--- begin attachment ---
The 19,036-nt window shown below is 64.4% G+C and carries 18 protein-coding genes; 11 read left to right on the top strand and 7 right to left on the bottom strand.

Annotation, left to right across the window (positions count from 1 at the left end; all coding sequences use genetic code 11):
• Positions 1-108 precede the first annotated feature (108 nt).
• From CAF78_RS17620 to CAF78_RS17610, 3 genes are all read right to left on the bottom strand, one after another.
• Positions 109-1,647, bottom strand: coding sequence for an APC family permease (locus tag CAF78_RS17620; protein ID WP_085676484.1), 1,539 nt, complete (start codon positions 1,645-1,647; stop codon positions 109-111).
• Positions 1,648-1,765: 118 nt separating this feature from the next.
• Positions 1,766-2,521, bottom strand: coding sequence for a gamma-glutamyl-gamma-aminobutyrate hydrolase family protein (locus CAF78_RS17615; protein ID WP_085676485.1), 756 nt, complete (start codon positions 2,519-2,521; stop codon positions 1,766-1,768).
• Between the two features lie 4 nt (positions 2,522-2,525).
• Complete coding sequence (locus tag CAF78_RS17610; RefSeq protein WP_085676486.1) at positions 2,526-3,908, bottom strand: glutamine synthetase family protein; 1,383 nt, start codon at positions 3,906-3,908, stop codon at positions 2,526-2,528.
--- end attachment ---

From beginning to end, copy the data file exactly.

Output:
The 19,036-nt window shown below is 64.4% G+C and carries 18 protein-coding genes; 11 read left to right on the top strand and 7 right to left on the bottom strand.

Annotation, left to right across the window (positions count from 1 at the left end; all coding sequences use genetic code 11):
• Positions 1-108 precede the first annotated feature (108 nt).
• From CAF78_RS17620 to CAF78_RS17610, 3 genes are all read right to left on the bottom strand, one after another.
• Positions 109-1,647, bottom strand: coding sequence for an APC family permease (locus tag CAF78_RS17620; protein ID WP_085676484.1), 1,539 nt, complete (start codon positions 1,645-1,647; stop codon positions 109-111).
• Positions 1,648-1,765: 118 nt separating this feature from the next.
• Positions 1,766-2,521, bottom strand: coding sequence for a gamma-glutamyl-gamma-aminobutyrate hydrolase family protein (locus CAF78_RS17615; protein ID WP_085676485.1), 756 nt, complete (start codon positions 2,519-2,521; stop codon positions 1,766-1,768).
• Between the two features lie 4 nt (positions 2,522-2,525).
• Complete coding sequence (locus tag CAF78_RS17610; RefSeq protein WP_085676486.1) at positions 2,526-3,908, bottom strand: glutamine synthetase family protein; 1,383 nt, start codon at positions 3,906-3,908, stop codon at positions 2,526-2,528.